HMC Says Ransomware Attack Turned Into Healthcare Data Breach

Valdez City, Alaska, the Newest Victim of Ransomware to Pay for Decryption

When a ransomware attack happens, the damage can be devastating. The loss of access to patient records, and even losing record is critical, add to that your services get suspended, communication comes to a grinding halt. The entire system is crippled for days. We’ll take a closer look at one of these attacks and how they ended up compromising patient’s data.

We have seen what happened to a Lowa-based health system UnityPoint Health and how they fell victim and data of the thousands of patients was compromised. It was upon investigation they found that the company was getting a series of phishing emails, and some ignorant employee fell for it and ended up giving away his login credentials. The hackers got what they wanted i.e., access to an official email account. Nevertheless, Unitypoint discovered this only on May 31, 2018, and intimated the victim about the data theft.

Now, we have something on a similar line. A recent ransomware attack on the Health Management Concept recently has turned into a nightmare. Though the HMC paid the attackers for the decryption key and decrypted the data without impacting the healthcare management services it provides to clients. Later they found a major data breach, the personal details of the patient’s like names, health insurance information, social security number all compromised.

HMC server was attacked on July 16 as notified to the New Hampshire Attorney General, the attack happened on its server which is used to share files with clients.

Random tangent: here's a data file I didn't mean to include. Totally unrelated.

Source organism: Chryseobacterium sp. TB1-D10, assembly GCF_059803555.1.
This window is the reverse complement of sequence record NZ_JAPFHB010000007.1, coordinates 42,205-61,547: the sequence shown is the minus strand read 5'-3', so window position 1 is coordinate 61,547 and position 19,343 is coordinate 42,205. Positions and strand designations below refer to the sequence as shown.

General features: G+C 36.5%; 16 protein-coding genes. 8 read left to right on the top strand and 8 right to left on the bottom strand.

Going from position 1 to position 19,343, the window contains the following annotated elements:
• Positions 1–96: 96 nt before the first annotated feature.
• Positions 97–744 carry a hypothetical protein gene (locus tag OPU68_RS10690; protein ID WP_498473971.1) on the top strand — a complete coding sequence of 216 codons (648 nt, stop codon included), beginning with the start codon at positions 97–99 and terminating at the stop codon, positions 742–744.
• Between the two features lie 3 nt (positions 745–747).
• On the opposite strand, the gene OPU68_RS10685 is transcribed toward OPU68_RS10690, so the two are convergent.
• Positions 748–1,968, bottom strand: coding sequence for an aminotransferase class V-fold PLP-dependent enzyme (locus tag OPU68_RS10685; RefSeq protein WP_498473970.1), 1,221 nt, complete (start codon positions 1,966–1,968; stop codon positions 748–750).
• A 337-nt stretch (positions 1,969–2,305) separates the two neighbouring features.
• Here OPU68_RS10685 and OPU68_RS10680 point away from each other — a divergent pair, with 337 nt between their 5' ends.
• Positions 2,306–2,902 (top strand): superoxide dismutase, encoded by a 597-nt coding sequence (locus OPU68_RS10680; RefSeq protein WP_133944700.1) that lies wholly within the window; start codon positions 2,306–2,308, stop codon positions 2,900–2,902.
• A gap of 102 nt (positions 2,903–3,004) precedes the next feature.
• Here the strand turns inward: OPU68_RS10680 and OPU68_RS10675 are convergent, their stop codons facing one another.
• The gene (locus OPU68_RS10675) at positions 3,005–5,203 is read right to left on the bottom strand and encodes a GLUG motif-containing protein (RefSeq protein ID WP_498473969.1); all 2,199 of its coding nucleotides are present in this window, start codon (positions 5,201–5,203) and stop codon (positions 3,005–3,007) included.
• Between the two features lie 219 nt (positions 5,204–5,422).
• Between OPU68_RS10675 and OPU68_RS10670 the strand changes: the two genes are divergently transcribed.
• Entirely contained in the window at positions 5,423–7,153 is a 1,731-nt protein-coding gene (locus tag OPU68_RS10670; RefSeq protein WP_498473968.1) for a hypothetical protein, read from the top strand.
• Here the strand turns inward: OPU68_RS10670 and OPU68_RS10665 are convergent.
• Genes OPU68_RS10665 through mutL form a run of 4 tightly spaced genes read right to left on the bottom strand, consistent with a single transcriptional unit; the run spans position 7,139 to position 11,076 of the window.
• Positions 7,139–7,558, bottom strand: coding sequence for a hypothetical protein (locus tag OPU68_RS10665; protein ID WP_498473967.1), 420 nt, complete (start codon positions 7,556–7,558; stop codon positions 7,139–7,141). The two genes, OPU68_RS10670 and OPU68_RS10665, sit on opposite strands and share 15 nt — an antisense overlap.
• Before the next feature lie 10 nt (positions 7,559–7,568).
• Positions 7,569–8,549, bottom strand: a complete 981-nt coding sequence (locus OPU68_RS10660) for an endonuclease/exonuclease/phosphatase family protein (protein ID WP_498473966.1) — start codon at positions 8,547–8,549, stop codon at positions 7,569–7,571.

The forensic firm that was engaged to deal with the ransomware attack inadvertently provided the file to the hacker that had all the details of the patients. The details included security numbers, and health insurance plan data, on IBU members. HMC explained that it provides chronic condition management to IBU (Inlandboatmen’s United of the Pacific National Benefit Funds).

HMC in its letter to the NH Attorney General said “To help prevent this type of incident from occurring again, HMC is adding enhanced security protocols to its current server, including removing access to the server through Remote Desktop Protocol. It also is migrating its server to another cloud computing service, which will provide additional security,”

Though it is still not clear how the personal details of the patients were unintentionally given to them and how many of them are affected by this incident. HMC is still to clarify on this matter.

It looks like that the forensic firm, went overboard and gave away the encrypted file to the attackers to exhibit that they, in fact, could decrypt the file if the ransom was paid. The attackers reacted by sending back the decrypted file. In this case, the file contained sensitive healthcare data. This oversight was clearly an error obviously a mistake, however, it substantially exacerbated the seriousness of the breach.

It is time to that you confirm that backup jobs are executed without error. Periodic backups are taken, because and it helps if a ransomware attack happens.

Julia Sowells499 Posts

Julia Sowells has been a technology and security professional. For a decade of experience in technology, she has worked on dozens of large-scale enterprise security projects, and even writing technical articles and has worked as a technical editor for Rural Press Magazine. She now lives and works in New York, where she maintains her own consulting firm with her role as security consultant while continuing to write for Hacker Combat in her limited spare time.

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